Absolutely. If you want a truck to ride like a car, you're going to get the same weight-carrying-capacity as a car, (meaning none). Springs have to be really stiff to hold up the weight of a load. Front coil springs provide a better ride than the leaf springs often used decades ago, but the front doesn't have to work as hard as the rear.
A compromise is stepped rear leaf springs. Those use only half of the spring so the ride is smoother, but as weight is added and the rear settles, it hits the second half of the springs which increases the load-carrying capacity. Some trucks, particularly Dodge dually diesels, come with those springs. An F-150 is a relatively very light truck so it likely has standard rear springs. You might investigate at the dealer if lighter springs, or stepped springs are available. With lighter springs, there are also aftermarket air springs that can be added. Some of those kits include an on-board compressor, and control and pressure gauge inside the cab.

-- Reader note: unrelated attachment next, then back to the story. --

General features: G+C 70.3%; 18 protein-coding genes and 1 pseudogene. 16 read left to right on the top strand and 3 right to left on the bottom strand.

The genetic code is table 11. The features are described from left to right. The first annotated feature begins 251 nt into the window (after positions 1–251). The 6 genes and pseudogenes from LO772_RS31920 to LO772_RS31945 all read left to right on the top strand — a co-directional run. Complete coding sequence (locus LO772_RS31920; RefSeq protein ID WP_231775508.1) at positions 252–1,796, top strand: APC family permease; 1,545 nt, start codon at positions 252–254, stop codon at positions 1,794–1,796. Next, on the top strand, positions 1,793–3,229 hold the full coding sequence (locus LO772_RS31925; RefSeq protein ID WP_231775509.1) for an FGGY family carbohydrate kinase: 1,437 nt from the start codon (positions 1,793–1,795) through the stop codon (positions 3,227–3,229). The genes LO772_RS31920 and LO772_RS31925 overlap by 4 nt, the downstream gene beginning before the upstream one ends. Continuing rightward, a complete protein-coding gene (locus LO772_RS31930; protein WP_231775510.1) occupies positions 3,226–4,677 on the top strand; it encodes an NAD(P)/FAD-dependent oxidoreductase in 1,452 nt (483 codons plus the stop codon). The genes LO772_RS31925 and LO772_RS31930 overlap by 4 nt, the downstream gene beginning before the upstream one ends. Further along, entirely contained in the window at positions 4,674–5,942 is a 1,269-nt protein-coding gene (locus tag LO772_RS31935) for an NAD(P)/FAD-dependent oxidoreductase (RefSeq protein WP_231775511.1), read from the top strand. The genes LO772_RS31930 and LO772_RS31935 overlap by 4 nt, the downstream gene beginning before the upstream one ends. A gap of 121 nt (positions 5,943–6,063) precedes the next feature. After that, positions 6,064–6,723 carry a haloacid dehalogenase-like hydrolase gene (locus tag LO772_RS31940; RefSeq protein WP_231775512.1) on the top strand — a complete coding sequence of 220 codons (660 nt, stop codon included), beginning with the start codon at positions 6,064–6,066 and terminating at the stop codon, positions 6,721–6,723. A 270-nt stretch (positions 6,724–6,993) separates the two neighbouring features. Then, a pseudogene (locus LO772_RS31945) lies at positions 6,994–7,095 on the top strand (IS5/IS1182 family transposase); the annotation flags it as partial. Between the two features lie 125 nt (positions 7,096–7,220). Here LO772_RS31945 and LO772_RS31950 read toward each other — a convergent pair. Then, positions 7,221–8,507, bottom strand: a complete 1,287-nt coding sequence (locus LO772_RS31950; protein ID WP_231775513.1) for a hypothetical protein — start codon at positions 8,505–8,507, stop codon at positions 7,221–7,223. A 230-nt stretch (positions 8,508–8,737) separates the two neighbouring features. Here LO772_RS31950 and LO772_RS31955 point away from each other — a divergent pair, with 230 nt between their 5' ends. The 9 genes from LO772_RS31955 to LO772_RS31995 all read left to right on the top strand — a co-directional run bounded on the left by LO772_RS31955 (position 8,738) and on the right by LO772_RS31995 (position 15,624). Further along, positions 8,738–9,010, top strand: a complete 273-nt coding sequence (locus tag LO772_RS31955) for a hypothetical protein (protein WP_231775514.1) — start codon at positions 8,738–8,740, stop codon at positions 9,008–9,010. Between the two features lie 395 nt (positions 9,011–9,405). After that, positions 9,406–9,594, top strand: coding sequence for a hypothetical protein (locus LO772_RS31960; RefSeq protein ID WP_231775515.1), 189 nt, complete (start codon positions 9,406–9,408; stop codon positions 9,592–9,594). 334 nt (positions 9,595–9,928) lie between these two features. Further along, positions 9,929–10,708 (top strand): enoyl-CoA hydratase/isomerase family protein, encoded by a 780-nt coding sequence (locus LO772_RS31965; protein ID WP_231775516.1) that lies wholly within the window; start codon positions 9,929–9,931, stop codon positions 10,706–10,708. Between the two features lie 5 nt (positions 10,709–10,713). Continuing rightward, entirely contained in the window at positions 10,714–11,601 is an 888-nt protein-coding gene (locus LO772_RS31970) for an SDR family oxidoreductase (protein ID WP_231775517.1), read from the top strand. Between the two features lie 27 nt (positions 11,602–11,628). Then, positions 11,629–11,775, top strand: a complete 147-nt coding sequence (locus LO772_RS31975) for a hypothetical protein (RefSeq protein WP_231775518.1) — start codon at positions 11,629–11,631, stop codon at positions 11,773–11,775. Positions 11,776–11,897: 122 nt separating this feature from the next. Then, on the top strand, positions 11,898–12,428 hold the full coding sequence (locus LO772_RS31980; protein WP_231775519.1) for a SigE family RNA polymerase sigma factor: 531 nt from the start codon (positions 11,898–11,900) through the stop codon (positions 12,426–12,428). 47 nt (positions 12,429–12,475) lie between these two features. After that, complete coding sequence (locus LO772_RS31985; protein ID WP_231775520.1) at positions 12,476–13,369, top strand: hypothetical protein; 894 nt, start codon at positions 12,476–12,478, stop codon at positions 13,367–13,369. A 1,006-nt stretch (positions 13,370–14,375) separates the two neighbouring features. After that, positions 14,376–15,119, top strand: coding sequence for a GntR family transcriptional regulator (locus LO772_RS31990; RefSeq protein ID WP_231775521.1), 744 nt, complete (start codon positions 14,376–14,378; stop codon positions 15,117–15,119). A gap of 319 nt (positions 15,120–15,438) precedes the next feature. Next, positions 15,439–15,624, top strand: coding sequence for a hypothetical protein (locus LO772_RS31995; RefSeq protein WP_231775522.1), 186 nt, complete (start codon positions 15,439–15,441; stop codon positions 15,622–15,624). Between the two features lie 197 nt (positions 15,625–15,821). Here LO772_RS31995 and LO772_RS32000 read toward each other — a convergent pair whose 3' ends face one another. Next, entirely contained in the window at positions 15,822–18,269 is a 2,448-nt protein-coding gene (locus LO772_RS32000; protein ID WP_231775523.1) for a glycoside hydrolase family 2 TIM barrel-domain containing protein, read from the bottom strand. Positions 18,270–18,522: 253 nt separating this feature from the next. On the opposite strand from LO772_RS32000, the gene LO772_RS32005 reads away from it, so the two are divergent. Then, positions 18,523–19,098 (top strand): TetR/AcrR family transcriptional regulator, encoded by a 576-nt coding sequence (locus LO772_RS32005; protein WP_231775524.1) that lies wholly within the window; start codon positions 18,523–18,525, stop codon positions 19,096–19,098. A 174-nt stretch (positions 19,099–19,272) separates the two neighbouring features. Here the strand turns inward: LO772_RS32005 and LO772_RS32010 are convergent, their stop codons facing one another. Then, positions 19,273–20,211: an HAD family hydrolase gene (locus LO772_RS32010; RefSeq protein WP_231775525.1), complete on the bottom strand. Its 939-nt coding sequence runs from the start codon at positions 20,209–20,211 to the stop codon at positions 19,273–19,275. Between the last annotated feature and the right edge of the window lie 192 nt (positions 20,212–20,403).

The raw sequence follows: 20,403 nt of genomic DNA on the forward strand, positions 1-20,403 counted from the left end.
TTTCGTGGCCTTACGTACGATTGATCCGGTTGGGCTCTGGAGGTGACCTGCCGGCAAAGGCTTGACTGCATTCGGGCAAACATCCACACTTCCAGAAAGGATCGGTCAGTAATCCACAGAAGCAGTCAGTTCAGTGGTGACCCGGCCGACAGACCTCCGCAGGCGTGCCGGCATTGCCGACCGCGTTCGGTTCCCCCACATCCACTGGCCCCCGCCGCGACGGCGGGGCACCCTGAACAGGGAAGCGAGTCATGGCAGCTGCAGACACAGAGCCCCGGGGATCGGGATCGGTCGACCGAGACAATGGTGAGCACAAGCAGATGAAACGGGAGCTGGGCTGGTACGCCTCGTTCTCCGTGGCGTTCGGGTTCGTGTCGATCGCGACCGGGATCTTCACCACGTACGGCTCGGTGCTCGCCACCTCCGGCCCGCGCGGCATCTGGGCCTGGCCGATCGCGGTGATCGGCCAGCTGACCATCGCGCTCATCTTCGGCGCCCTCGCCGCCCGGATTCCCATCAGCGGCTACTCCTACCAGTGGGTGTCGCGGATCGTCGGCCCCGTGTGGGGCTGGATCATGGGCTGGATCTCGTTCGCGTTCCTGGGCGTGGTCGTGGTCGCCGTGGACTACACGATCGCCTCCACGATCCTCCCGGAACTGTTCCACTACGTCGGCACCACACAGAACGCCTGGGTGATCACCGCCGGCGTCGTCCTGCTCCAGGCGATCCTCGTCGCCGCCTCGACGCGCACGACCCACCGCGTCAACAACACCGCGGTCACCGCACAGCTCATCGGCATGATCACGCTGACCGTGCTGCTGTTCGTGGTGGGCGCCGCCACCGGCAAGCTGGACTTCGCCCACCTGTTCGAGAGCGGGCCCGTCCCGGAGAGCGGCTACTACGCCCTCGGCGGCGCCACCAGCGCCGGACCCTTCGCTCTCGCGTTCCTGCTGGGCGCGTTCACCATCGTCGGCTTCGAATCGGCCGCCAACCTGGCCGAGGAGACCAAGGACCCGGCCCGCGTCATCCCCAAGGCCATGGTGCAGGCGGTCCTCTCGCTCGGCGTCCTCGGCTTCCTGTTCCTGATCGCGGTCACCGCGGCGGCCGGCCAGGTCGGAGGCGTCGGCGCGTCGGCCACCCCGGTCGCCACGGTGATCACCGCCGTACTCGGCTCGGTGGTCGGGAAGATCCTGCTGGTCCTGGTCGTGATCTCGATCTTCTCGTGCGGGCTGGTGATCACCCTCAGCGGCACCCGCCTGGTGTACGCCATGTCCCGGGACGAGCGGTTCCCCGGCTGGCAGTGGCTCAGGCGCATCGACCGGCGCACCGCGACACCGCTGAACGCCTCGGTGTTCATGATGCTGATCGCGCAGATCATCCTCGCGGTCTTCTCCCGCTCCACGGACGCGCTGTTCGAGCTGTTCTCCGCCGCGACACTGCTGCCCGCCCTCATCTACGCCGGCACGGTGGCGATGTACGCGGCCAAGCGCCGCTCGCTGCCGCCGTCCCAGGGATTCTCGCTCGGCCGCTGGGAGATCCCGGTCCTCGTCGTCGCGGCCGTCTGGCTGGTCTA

Tuesday, December 20th, 2016 AT 2:54 PM